Accessibility guidelines are evolving, and your website needs to adapt to stay compliant. The next release of the Web Content Accessibility Guidelines (WCAG) is slated to become official next year. But don’t wait to start migrating to the new standards, because there are 10 new rules that your website has to meet.
What is website accessibility?
If you’re not up to speed on website accessibility, the term can be defined as a measurement that shows how easily your website can be used by people with disabilities. This includes any permanent or temporary impairment that makes life more difficult such as blindness or low vision (like color-blindness), deafness or hearing loss, limited movement or dexterity (like a broken hand or arm), and learning or cognitive impairment. Check out this video for some real-world examples:
I thought my website was already accessible. Do I need updates?
Maintaining accessibility is crucial. With every uploaded file, published blog post, or change in standards, website maintenance is needed in order to keep the website accessible. At KMA, we offer ADA Maintenance Plans for a structured approach to keeping your website accessible. These plans dedicate a monthly maintenance budget to only accessibility improvements.
Changes in Accessibility Standards
To maintain accessibility, we follow W3C’s WCAG 2.1 Guidelines that were published in June 2018. WCAG 2.2 was on schedule to be published earlier this year but was delayed. So, while the new standards are currently in draft, we highly recommend that you start working towards this new version because it includes 10 new success criteria, and is on schedule to be published next year. These new features include:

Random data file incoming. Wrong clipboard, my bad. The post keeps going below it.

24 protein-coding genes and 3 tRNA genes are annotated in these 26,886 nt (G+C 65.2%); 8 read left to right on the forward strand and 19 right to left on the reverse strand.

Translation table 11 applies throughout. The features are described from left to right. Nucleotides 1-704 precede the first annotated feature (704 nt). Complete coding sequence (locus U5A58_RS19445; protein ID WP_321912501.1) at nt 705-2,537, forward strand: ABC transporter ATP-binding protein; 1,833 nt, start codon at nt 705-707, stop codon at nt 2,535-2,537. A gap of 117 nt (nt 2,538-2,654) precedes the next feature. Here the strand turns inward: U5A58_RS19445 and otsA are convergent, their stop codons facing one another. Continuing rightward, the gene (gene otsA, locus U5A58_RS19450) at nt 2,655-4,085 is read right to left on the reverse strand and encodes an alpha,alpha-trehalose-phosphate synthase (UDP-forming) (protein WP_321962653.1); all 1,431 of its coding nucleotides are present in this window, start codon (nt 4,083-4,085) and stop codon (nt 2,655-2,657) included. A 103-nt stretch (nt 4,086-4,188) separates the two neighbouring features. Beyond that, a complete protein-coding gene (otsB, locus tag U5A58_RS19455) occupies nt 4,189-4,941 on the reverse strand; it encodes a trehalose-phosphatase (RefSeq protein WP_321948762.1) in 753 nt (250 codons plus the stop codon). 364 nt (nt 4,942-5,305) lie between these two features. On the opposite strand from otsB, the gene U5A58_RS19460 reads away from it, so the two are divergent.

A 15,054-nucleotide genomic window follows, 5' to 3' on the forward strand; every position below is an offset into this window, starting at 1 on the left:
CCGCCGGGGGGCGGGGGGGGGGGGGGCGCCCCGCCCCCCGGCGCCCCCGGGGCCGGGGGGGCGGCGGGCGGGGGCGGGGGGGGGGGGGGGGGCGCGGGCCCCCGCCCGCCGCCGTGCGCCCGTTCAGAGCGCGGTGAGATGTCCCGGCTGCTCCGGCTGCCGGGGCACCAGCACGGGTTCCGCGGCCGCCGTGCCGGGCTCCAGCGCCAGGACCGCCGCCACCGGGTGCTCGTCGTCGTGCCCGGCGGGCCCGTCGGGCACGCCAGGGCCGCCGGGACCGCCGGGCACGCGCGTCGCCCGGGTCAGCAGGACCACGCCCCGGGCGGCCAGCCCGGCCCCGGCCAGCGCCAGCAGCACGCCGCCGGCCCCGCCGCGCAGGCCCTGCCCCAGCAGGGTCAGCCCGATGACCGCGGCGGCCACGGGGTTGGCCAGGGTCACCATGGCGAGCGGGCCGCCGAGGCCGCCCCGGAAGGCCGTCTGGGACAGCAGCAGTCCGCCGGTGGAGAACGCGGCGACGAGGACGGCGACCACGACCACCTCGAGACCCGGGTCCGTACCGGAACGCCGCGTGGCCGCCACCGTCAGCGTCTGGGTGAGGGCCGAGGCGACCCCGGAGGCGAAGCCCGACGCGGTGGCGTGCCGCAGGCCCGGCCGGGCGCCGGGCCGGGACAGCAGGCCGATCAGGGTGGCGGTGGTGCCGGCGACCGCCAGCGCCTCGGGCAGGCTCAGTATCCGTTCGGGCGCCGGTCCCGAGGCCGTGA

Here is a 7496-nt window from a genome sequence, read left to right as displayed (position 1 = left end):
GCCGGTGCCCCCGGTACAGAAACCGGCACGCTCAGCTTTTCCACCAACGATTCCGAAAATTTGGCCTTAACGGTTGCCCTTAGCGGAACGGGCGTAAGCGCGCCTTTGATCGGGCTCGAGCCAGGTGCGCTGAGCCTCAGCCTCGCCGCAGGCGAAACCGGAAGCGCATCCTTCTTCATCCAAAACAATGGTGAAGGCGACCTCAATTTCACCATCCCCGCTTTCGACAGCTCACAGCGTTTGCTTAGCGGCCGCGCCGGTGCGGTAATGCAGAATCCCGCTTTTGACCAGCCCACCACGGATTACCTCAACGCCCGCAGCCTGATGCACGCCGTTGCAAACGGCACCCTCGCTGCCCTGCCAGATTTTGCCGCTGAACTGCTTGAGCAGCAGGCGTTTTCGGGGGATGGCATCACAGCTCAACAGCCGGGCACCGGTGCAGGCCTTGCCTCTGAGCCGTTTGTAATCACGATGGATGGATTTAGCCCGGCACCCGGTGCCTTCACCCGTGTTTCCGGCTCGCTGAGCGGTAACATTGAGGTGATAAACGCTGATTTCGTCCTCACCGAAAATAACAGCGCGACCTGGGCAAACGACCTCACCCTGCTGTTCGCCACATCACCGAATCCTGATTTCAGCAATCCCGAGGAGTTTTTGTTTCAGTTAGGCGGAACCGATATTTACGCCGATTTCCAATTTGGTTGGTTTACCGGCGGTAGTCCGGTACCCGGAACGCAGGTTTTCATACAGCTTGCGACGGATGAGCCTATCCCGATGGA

- Accessible Authentication ( level AA )
- Accessible Authentication (No Exception) ( level AAA )
- Dragging Movements ( level AA )
- Consistent Help ( level A )
- Page Break Navigation ( level A )
- Focus Appearance (Minimum) ( level AA )
- Focus Appearance (Enhanced) ( level AAA )
- Visible Controls ( level AA )
- Target Size (Minimum) ( level AA )
- Redundant Entry ( level A )
Changes in Website Content
All of the websites we build for our clients include a Content Management System. In most cases, WordPress is used to allow clients to add their own content to pages. While this is a great feature for clients and keeping websites up-to-date, it can become a liability for sites that are required to maintain a certain level of accessibility. However, client-controlled website updates can be monitored and patched fairly quickly under a dedicated ADA Maintenance Plan.
Uploaded PDF Documents
PDF stands for “portable document format,” and is a type of file that can be opened in any internet browser being used today. So, accessibility standards that apply to website pages, also apply to PDF documents. PDF files were created by Adobe in the early 1990s to help incompatible computers view a document the way it was intended to look. Many changes have been made by software publishers so PDFs can be more naturally accessible, but simply saving an MS Word file as a PDF still does not make it meet all specifications required by the WCAG. In most cases, we make changes to the PDFs clients upload and replace the file on the website where needed. Clients that publish PDFs frequently, may take advantage of an Accessibility Training Session where we set up a live video training explaining how to use Adobe Acrobat to address accessibility issues prior to uploading them to their website.
Have more questions about website accessibility?
At KMA, we’ve helped many clients ranging from real estate agencies to Clerks of Court, non-profits, healthcare providers, and more make their websites more accessible through design expertise and monthly maintenance plans. If you are unsure where your website stands, we have a team of professionals who would be happy to provide you with a comprehensive review, request an ADA Compliance Review of your website. Or, if you know you need immediate help, request a Website Accessibility Compliance Estimate.
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